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From building developments to building teams

  • tim ford

Tim Ford’s career has taken him through all aspects of Civil Engineering. We caught up with him on the most rewarding, and most challenging, aspects of his job over the years.

Tim was 23 when he started his studies at Manukau Institute of Technology, then moved to Unitec in 1985 to complete his Bachelor of Engineering Technology (Civil) degree. During this time he began working at Kaipara Excavators while studying part time. 

“I describe it as the ‘apprenticeship’ phase of my career – I did everything from labouring and driving trucks to supervising staff and progress claims, the full gambit! I learnt how to build things, but more importantly how to manage people – which, while I didn’t realise it at the time, really set me up for the later stages of my career.” 

Tim worked on the development of Pine Harbour, Gulf Harbour and the Steel Mill at Glenbrook. He then spent four years at Ross Reid Contractors before taking a role at Fulton Hogan, based in their Hamilton office.

“I gained invaluable experience in the full end-to-end role of a manager – hiring and firing staff, tendering for work, delivering projects and understanding job costing analysis. It’s very much the Fulton Hogan style. They don’t train you as a specialist manager but more as a general manager, so you cover all disciplines. It means they end up with well-rounded managers who understand the big picture.”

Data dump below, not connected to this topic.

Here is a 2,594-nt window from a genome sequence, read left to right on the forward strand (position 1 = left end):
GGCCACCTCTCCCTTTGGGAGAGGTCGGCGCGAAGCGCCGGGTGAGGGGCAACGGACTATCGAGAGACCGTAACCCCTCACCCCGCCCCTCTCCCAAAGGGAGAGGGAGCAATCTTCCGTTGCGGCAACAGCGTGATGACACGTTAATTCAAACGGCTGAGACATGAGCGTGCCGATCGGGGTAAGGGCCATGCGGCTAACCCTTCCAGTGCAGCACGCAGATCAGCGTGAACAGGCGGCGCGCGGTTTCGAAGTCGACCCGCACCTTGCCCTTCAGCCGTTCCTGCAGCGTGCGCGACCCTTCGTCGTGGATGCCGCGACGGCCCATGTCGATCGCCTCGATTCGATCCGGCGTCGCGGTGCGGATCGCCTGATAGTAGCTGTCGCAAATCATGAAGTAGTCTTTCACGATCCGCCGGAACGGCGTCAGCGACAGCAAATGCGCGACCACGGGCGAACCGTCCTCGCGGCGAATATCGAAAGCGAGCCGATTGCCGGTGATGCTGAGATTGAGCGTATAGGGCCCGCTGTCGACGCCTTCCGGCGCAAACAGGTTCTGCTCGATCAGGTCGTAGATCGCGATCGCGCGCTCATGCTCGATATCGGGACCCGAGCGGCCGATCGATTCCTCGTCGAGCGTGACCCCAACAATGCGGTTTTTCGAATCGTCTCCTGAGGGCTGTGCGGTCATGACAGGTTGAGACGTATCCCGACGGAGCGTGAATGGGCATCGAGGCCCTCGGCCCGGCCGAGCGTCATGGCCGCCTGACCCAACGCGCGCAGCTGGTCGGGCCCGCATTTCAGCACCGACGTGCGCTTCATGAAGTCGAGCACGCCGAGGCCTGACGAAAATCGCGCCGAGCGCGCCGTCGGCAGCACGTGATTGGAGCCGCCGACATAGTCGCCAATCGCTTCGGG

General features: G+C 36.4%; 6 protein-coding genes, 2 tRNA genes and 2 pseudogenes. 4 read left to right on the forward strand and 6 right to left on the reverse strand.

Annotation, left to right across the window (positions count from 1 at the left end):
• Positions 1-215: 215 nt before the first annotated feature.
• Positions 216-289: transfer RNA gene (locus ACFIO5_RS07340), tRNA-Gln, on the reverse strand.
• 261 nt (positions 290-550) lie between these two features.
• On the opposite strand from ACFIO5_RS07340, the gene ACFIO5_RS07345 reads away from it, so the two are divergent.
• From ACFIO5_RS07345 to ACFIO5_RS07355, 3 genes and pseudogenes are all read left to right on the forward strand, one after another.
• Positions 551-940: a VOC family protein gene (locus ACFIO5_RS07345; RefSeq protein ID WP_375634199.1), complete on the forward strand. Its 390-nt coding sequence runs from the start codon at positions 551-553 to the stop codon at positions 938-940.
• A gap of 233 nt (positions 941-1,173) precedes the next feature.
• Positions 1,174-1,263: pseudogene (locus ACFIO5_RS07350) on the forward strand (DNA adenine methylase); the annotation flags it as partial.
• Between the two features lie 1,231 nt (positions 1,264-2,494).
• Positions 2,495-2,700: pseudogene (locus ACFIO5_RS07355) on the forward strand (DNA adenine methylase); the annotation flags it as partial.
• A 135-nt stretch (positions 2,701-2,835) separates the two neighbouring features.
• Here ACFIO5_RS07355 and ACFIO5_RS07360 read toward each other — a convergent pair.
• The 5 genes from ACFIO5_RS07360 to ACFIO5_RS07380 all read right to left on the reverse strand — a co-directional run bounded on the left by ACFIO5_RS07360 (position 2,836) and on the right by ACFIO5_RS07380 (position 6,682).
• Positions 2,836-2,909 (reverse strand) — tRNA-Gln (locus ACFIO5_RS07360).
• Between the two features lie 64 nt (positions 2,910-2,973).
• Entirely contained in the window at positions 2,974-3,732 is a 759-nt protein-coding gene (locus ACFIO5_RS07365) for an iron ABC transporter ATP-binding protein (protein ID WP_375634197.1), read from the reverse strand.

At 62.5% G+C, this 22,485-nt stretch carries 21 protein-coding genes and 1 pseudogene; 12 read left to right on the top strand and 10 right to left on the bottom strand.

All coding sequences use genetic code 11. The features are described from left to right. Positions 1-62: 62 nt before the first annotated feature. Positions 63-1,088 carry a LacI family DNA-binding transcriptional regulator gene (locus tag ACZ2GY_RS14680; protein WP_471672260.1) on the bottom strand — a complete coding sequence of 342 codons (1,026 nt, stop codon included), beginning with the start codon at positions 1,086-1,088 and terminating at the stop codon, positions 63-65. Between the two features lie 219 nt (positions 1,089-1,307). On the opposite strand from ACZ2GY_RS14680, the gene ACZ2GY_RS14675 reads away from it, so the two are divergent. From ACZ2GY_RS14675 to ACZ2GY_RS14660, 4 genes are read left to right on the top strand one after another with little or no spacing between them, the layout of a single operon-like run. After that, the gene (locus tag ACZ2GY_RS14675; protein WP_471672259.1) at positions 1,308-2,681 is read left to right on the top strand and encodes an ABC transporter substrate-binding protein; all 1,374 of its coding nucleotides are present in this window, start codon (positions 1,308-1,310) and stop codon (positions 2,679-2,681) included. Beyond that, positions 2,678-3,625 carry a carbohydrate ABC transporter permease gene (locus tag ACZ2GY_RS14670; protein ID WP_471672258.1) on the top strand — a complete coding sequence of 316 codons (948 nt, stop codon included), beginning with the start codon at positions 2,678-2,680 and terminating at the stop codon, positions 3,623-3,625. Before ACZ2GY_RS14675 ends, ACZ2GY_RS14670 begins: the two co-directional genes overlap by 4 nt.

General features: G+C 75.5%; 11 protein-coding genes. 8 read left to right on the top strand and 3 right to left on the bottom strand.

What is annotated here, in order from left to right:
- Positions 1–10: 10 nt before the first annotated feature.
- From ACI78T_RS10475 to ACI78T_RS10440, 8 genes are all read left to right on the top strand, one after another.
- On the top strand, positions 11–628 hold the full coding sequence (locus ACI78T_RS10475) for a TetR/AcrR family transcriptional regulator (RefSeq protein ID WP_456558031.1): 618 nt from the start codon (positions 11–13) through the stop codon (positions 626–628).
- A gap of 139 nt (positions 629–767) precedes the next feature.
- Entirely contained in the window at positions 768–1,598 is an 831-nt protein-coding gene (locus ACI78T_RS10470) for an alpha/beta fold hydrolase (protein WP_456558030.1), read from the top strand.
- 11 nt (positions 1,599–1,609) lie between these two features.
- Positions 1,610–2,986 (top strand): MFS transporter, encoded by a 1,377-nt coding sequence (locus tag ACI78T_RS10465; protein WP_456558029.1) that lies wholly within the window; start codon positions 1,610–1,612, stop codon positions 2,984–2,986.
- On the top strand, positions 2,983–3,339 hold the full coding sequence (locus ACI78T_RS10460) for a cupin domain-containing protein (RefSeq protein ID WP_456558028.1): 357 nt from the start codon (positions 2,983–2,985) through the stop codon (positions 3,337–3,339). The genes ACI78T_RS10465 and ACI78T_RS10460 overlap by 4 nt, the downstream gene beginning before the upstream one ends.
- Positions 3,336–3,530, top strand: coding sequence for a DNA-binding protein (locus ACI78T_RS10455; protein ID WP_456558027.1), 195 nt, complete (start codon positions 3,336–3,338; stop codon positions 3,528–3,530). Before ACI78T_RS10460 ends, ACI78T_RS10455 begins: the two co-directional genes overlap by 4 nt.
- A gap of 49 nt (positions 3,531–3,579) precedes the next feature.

This role eventually led to a bigger role in Hamilton a year later, and Tim and his family relocated back to the Waikato for six years.

“We had a lot of fun building the business, taking on new projects – we were 10 feet tall and bullet proof! Over six years we managed to increase our revenue from 8 million to 20 million dollars.”

In 1999 Tim took the role of Auckland Regional Manager at Fulton Hogan: a big change and an even bigger challenge. 

“I’d spent six years growing a business in Hamilton and was now having to manage a major restructure, making a lot of people redundant. It was tough, but I had to park the emotions to the side. Easy to say but hard to do!”

Over the next five years, they turned the Auckland business from a very poor performer to one of the highest performing businesses in the country. He then became GM of the Northern Zone and moved onto the company’s executive team, where he remained for 15 years. He is now Chief Executive of Stevenson Aggregates Limited, a subsidiary of Fulton Hogan.

Tim says he’s taken a fairly practical approach to his career over the years – something that was installed in him back in his Unitec days. 

“Unitec gave me a good grounding in both academia and practical, and taught me about life too. I was able to interrelate my work with my studies – so I really understood how to put my learnings into practice.

“My advice for students is to work hard and take every opportunity that comes your way. Set goals and timeframes – both personal and work. You need to find that balance between your career and your personal life, otherwise you may look back and wish you’d done things differently. 

“For me, the best part of my career has always been the people. My role began with ‘building stuff’, taking pride in seeing projects come to life. But this transformed into the building of teams, of people. I find it so rewarding to have been part of the development of many of my staff and colleagues.”

 

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